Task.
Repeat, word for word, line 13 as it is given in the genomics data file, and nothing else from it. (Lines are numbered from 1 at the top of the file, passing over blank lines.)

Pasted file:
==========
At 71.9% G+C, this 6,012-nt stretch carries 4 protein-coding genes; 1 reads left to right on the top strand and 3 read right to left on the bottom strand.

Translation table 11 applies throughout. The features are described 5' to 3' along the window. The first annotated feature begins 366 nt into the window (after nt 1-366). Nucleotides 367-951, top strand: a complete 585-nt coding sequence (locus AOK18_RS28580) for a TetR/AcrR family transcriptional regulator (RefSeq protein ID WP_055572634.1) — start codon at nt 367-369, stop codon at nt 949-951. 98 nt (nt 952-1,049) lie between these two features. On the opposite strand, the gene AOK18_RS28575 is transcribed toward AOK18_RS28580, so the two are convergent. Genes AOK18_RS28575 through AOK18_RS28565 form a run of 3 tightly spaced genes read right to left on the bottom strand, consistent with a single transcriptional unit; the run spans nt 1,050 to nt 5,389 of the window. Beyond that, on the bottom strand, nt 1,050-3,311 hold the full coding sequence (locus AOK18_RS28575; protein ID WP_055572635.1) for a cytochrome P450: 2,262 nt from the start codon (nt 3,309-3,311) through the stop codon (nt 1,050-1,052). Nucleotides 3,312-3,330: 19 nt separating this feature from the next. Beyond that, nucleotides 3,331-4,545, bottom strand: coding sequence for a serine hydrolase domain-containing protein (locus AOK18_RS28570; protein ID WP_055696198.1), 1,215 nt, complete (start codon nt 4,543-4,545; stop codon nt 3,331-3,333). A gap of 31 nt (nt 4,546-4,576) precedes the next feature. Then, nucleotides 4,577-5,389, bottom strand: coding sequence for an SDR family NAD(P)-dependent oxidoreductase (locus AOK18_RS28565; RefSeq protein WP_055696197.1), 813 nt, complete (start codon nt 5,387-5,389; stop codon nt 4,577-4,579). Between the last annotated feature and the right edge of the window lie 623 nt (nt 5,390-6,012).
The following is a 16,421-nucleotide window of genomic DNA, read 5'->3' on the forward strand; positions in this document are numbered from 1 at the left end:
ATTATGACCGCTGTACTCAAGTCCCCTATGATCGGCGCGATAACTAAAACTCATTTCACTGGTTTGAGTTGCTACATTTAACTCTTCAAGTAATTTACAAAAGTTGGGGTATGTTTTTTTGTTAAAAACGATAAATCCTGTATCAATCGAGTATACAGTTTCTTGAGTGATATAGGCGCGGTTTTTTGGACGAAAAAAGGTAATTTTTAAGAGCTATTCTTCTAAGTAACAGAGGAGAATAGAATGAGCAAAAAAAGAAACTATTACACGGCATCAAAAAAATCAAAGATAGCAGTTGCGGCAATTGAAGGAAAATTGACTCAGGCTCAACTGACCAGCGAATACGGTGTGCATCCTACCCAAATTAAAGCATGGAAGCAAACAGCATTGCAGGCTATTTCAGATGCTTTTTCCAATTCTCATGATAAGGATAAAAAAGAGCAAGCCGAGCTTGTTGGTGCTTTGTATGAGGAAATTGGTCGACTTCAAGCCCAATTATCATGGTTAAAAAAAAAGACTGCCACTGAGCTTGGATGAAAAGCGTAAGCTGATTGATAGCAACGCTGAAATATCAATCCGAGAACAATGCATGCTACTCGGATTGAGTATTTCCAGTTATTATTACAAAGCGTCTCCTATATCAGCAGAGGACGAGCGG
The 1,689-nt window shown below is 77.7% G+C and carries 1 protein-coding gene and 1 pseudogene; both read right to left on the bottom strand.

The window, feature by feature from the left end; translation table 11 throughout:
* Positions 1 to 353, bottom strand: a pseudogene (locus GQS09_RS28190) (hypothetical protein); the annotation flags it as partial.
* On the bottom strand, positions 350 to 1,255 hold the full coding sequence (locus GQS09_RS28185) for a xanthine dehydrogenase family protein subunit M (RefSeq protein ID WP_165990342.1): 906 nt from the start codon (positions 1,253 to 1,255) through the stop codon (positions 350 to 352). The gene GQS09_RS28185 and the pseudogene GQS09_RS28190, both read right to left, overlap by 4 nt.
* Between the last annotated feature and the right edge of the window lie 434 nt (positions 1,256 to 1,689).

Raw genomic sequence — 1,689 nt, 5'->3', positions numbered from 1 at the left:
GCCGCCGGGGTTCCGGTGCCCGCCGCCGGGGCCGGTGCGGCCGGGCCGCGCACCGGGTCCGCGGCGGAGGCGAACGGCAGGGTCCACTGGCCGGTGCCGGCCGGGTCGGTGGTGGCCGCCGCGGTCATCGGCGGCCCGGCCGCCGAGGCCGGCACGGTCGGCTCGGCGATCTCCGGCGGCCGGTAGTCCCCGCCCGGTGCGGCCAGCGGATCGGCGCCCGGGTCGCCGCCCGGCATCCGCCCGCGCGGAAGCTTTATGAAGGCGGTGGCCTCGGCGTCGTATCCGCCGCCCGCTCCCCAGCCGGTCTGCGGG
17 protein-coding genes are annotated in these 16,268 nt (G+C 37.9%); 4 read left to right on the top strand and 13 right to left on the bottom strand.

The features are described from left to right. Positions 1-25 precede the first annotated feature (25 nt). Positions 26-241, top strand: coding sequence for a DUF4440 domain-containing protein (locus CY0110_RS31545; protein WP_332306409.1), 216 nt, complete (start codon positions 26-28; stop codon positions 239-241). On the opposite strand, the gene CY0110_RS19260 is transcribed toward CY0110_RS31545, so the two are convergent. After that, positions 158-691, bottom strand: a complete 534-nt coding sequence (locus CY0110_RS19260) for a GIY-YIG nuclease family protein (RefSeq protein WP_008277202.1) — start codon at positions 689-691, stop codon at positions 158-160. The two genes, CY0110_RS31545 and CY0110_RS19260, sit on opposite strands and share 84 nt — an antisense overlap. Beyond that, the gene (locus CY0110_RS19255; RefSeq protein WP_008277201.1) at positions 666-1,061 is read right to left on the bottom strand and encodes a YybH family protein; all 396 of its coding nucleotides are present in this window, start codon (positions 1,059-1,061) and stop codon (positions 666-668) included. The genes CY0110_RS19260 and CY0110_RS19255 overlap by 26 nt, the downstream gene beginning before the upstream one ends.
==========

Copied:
The features are described from left to right. Positions 1-25 precede the first annotated feature (25 nt). Positions 26-241, top strand: coding sequence for a DUF4440 domain-containing protein (locus CY0110_RS31545; protein WP_332306409.1), 216 nt, complete (start codon positions 26-28; stop codon positions 239-241). On the opposite strand, the gene CY0110_RS19260 is transcribed toward CY0110_RS31545, so the two are convergent. After that, positions 158-691, bottom strand: a complete 534-nt coding sequence (locus CY0110_RS19260) for a GIY-YIG nuclease family protein (RefSeq protein WP_008277202.1) — start codon at positions 689-691, stop codon at positions 158-160. The two genes, CY0110_RS31545 and CY0110_RS19260, sit on opposite strands and share 84 nt — an antisense overlap. Beyond that, the gene (locus CY0110_RS19255; RefSeq protein WP_008277201.1) at positions 666-1,061 is read right to left on the bottom strand and encodes a YybH family protein; all 396 of its coding nucleotides are present in this window, start codon (positions 1,059-1,061) and stop codon (positions 666-668) included. The genes CY0110_RS19260 and CY0110_RS19255 overlap by 26 nt, the downstream gene beginning before the upstream one ends.